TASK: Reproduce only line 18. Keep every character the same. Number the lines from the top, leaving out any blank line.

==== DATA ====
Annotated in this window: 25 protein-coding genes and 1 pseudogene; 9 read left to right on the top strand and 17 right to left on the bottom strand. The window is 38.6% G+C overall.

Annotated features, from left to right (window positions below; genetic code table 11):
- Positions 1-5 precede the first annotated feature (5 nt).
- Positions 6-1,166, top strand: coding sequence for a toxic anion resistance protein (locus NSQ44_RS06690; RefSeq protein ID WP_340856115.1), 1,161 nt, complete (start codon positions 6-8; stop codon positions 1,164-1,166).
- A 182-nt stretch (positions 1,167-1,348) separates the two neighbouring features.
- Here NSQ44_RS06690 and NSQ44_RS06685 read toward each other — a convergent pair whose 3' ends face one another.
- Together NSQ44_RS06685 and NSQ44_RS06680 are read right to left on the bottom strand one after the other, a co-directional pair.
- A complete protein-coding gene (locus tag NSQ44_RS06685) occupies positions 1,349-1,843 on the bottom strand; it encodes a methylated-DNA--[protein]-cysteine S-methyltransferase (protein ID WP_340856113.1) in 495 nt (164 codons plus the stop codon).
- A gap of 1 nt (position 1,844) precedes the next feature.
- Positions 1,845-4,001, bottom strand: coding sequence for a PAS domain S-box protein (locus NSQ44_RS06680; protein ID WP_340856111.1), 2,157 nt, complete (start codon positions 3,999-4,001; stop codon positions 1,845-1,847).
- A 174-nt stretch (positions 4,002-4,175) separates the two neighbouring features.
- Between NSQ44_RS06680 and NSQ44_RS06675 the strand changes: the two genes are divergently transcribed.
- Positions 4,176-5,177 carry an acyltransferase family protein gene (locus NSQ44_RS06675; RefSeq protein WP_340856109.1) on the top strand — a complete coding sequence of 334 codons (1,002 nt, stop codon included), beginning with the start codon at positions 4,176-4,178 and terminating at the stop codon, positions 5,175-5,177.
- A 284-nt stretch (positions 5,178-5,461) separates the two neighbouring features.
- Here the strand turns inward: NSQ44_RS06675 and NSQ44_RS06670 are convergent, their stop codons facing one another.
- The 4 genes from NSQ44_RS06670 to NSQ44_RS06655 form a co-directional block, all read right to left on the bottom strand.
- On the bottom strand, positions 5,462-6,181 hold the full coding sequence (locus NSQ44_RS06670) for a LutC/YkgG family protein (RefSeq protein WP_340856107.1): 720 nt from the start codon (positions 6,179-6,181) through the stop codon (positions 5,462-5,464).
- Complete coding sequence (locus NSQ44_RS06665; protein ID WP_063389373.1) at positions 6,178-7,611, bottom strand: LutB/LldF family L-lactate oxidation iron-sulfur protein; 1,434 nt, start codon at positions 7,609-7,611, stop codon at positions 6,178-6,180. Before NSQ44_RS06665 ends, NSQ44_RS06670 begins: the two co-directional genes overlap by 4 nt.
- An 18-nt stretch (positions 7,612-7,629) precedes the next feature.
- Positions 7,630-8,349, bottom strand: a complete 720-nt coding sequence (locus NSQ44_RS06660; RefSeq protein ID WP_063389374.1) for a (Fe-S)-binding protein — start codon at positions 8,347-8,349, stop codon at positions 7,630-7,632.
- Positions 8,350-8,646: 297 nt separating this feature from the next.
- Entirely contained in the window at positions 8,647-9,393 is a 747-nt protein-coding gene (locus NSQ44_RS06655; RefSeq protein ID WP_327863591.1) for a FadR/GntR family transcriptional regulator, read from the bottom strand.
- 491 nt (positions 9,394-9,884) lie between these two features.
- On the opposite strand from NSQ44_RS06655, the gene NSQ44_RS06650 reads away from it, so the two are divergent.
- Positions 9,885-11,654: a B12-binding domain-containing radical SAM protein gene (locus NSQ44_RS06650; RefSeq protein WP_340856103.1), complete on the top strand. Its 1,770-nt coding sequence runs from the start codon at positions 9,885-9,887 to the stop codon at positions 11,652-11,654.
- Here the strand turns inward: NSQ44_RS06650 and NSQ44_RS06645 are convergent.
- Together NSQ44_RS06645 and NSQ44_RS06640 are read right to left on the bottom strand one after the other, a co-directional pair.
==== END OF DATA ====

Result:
- Complete coding sequence (locus NSQ44_RS06665; protein ID WP_063389373.1) at positions 6,178-7,611, bottom strand: LutB/LldF family L-lactate oxidation iron-sulfur protein; 1,434 nt, start codon at positions 7,609-7,611, stop codon at positions 6,178-6,180. Before NSQ44_RS06665 ends, NSQ44_RS06670 begins: the two co-directional genes overlap by 4 nt.